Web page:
Second, the farmer places everything he has gathered into some sort of device. These devices can look very different, but their intent in the same. They stir up all the stalks and heads of grain that have come in, tossing them around in the air. Since the wheat grains are heavier, they bounce back to the bottom of the device and stay within it. Because the husks, shells, and straw surrounding it don’t weigh much more than a feather, they fly away with the wind or the blasting air of an industrial machine.

As artists, we must to the same thing in order to obtain the life-giving knowledge found in critiques. We first must take in everything. And I mean everything. Every helpful comment from a knowledgeable teacher, and every “f*ck you” from a random internet troll. Everything must be taken into account in order to get the most out of every statement. We need to remember that help can come from any part of the harvest, and we should not ignore grain left out in the field because it seems like there’s a scant yield from far away. Since we are hard-wired to reject statements that makes us feel bad about ourselves, our initial negative reactions and snap judgments cannot and should not be trusted. Any inclination to listen to those off-the-cuff rejections is our pride and misguided self-preservation getting in the way.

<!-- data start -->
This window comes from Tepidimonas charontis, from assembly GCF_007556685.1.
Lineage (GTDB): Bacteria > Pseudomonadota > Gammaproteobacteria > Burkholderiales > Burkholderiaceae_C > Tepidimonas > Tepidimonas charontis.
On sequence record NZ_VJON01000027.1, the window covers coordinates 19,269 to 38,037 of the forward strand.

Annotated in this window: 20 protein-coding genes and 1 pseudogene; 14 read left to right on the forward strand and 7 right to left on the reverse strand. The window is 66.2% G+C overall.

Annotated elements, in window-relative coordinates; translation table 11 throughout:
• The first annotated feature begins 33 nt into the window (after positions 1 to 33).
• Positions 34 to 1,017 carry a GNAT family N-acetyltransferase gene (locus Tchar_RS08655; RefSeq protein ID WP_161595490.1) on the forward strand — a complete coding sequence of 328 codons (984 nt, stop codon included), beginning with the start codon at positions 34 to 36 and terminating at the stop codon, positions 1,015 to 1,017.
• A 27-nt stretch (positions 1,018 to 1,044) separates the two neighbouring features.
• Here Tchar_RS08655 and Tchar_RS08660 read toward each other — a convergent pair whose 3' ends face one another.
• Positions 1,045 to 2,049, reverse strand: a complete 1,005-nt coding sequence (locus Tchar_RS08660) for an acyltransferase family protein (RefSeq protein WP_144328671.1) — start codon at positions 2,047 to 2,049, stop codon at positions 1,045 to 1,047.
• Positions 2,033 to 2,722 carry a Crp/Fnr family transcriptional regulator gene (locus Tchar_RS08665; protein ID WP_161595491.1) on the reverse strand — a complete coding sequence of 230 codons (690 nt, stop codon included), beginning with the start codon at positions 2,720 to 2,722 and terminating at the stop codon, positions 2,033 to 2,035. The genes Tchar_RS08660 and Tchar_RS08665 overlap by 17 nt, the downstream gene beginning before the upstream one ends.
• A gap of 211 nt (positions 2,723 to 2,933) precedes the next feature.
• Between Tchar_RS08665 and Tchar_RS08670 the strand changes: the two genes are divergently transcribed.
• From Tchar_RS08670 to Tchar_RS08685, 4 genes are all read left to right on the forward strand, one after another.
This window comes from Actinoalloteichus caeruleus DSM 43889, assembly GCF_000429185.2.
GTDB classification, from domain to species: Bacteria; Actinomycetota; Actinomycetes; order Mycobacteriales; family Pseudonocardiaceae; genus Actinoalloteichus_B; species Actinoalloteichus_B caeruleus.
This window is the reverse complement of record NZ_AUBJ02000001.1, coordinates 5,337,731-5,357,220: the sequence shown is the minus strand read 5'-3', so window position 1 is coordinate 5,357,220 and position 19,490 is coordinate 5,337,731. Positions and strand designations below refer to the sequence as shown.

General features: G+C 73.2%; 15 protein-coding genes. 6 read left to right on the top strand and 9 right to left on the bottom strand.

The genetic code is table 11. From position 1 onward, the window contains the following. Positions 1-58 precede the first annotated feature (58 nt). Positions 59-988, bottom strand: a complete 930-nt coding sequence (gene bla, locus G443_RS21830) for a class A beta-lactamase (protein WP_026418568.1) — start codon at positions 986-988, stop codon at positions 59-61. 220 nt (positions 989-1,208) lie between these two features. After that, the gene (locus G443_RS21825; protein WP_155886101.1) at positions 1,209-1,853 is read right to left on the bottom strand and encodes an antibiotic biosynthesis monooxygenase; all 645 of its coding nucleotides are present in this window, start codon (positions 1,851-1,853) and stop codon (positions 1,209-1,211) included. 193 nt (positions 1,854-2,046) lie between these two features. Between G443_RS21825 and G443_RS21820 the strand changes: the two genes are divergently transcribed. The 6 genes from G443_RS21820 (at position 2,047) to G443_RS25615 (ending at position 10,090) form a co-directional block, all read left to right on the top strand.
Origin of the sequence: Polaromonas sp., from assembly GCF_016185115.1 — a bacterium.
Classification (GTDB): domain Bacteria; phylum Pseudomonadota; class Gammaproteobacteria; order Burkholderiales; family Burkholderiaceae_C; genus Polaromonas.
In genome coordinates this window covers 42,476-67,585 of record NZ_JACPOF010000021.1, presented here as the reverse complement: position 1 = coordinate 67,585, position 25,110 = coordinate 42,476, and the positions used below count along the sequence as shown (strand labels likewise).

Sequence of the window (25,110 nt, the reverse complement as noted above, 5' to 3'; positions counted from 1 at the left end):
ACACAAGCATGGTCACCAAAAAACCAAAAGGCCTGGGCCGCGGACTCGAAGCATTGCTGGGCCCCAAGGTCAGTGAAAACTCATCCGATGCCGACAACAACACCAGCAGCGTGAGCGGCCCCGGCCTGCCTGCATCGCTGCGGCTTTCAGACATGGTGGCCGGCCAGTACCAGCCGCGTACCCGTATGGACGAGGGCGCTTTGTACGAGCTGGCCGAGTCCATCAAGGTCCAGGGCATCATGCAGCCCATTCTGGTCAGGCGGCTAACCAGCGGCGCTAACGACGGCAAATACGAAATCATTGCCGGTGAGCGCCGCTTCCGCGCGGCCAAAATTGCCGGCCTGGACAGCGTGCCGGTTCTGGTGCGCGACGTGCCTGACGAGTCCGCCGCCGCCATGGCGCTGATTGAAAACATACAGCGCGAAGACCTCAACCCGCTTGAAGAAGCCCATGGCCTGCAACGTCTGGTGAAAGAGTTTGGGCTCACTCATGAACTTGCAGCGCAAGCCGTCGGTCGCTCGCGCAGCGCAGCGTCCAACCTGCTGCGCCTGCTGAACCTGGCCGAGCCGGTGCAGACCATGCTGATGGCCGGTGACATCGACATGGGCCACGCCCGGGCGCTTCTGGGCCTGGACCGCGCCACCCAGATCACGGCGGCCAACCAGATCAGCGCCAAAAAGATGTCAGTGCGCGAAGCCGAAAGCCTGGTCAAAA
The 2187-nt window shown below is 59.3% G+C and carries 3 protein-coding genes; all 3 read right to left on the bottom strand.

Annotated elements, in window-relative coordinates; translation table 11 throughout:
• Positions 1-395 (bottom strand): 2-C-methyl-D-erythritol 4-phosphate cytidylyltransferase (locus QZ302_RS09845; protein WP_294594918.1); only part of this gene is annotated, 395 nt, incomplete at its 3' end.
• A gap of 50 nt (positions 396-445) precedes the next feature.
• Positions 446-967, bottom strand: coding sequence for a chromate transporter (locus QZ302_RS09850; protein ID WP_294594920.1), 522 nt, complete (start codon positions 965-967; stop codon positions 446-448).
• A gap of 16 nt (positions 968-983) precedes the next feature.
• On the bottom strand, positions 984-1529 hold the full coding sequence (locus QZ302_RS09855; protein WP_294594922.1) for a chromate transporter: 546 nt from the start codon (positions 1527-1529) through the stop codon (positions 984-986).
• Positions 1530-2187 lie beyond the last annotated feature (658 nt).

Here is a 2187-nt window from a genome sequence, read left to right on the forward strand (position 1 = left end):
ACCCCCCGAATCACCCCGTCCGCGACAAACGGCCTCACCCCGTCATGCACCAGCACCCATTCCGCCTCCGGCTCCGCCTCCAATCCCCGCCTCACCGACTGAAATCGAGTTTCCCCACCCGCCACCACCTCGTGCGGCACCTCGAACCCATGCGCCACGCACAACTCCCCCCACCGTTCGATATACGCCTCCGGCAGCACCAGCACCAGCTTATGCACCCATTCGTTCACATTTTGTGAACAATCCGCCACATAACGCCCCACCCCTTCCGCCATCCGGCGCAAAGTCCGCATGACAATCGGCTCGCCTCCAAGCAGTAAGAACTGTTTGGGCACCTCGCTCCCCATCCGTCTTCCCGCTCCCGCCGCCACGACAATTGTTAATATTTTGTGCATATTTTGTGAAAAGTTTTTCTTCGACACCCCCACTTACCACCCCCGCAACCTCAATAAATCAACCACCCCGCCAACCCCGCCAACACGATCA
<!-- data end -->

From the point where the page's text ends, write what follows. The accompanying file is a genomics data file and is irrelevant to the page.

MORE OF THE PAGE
Do nothing from rivalry or conceit, but in humility count others more significant than yourselves. – Philippians 2:3

Before destruction a man’s heart is haughty, but humility comes before honor.
– Proverbs 18:12

The second thing we must do is to see what stays. This can be a complicated task, since everybody does this process a little differently. You will need to do some tweaking to find the way that works for you.

Do your best to return to a sober mind. If a negative comment is causing you emotional discomfort, ask yourself clarifying questions; “What about that specifically makes me feel bad?” “Why does it bother me?” “What part of me does it bother?” “Is that a good thing or a bad thing?” If something is really bothering you, talk to a friend or loved one about it in order to sort it out. It is by working through the emotional discomfort of highly negative statements that you will be able to let the chaff of negative comments float away. Once you get good at this, taking in and letting go of unhelpful, disdainful comments will become easier and easier.